more liberal now than it has been in some time and that "a
Democratic party candidate with a clear left of center stance
would do quite well."
CARTER WON in New Hampshire with 30 per cent of the
vote. Rep. Morris Udall of Arizona ran second winning 23 per
cent of the vote.
Miller suggests that, "if Udall makes a strong showing
in Massachusetts, he will be an increasingly likely liberal Demo-
ratic candidate."
Miller bases his speculations on public opinion surveys and
See MILLER, Page 2

es adopted by Council, and a
minority report, which was more
conservative.
JONES offered the minority
report as a substitute motion,
but it was defeated 8 to 3. Ken-
worthy offeredha last-minute
amendment to the original ord-
inance, which was also defeat-
ed.
Although there was overwhel-
ming support for the ordinance,
it was clear that even among
supporters there was dissatis-
faction. Speaking of the design
submitted to Council by the
committee, Councilman Roger
Bertoia (R-Third Ward) crack-
ed, "Like most horses design-
ed by a committee, it came out
looking lake a camel."
The ordinance outlines restric-
tions which only allow additions
to be built between the build-
ings which are used for the
restaurant. The front and back
of each building must remain
unaltered.
THE RESTRICTIONS also
stipulate that "there is to be
no attempt to imitate or repli-
cate the stonework of the ori-
ginal buildings."
The ordinance also prohibits
any additions on the west side
of the Express Office or the east
side of the Baggage Room.

bern hopefuls wage final battle
before Massachusetts primary

By AP and Reuter
BOSTON - While the din of
campaign speakers echoed
through narrow downtown
streets, Democrats waged their
election-eve search for votes
yesterday in a Massachusetts
presidential primary where the
ballot reads like a candidate
census.
With eight major candidates
and a no preference line carv-
ing up the vote, Massachusetts
will produce a minority winner
today while dividing its 104 na-
tional convention delegates in
proportion to the popular vote
share each entry gets.
SO YESTERDAY was a day
of endorsements, speeches,
leaflets, final efforts to per-
suade voters in a contest so
divided it won't take many bal-
lots to alter the order of finish.
A poor finish by former Geor-
gia Gov. Jimmy Carter, Ala-

bama Gov. George Wallace,
Rep. Morris Udall of Arizona,
or Senator Henry Jackson to-
day would lead some political
experts to write off their chanc-
es of winning the Democratic
presidential nomination.
The experts do not expect any
of the candidates to win more
than 20 per cent of the vote, so
one or two percentage points
could be vital.
VERMONT also votes today,
in a primary that will rank can-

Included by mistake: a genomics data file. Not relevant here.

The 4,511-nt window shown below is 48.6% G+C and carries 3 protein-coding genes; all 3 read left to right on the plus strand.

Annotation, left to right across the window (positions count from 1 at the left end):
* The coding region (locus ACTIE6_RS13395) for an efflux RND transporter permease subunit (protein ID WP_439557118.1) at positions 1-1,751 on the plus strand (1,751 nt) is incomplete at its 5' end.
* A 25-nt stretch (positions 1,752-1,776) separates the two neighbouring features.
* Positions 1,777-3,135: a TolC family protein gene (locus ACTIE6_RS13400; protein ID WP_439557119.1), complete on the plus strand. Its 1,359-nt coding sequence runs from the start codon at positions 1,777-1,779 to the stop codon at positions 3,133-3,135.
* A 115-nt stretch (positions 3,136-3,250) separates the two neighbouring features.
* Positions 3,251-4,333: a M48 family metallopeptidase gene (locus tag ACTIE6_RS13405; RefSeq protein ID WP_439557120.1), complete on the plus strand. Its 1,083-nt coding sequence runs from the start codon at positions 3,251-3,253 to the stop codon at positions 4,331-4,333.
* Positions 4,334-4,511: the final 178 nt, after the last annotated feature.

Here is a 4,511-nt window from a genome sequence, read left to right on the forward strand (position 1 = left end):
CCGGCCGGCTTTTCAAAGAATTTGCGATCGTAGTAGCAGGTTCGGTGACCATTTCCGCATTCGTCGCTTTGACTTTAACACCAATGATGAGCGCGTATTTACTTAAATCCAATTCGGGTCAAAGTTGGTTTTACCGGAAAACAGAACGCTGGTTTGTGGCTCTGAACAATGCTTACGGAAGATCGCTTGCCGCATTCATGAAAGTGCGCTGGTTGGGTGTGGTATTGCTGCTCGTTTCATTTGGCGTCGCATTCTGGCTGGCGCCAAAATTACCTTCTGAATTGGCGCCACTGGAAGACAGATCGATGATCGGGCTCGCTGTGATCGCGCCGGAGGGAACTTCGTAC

didates but will not commit
delegates. Carter, 1972 Demo-
cratic vice presidential candi-
date Sargent Shriver and for-
mer Oklahoma Sen. Fred Har-
ris are on the Democratic bal-
lot there.
President Ford is unonosed
in Vermont, but former Califor-
nia Gov. Ronald Reagan is on
the Massachusetts ballot with
him. Neither Ford nor Reagan

has campaigned here, but the
President's organization h a s
spent about $200,000 on tele-
phone and advertising efforts.
There are 43 Republican dele-
gates at stake in Massachu-
setts, to be divided in propor-
tion to the Ford and Reagan
showings.
THERE ARE 1.31 million reg-
istered Democrats, 1.1 million
independents, and 461,000 regis-
tered Republicans in Massachu-
setts.
State Secretary Paul Guzzi
said he expected a turnout of
between 35 and 40 per cent of
the voters.
Wallace, out for his first pri-
mary of the year, made a four-
stop tour of the state before
wrapping up his campaign in
Boston, where he was expected
to ride a wave of opposition to
the court-ordered busing of
school children for racial inte-
gration.

By MAUREEN NOLAN
The literary college (LSA)
faculty yesterday tabled sev-
eral motions which would have
changed the procedure for
handling grade grievances.
After more than. an hour of
debate at their regular monthly
meeting, faculty members could
not agree on how-or even if-
changes should be made in the
current system for dealing with
grades contested as unfair,
biased or capricious by a stu-
dent.
UNDER THE present system,
a student may take his grade
grievance before a departmental
committee, but the instructor
has the final word on the grade
change regardless of the com-
mittee's recommendations,

-the final decision would be
left with the instructor, but a
note would be attached to the
student's transcript pointing out
that a departmental committee
had recommended a change of
the grade;
-the LSA dean would be given
the final authority for a grade
change.
As the system stands now, the
dean has the imolied power to
change a grade. The fourth mo-
tion would have made this pow-
er exulicit, allowing the student
f, netition the dean directly with
his grade grievance.
DURING THE debate, one
committee member suggested
that instructors found guilty of
unfair grading should be pen-
alized.
According to LSA Dean Billy

. ..: >..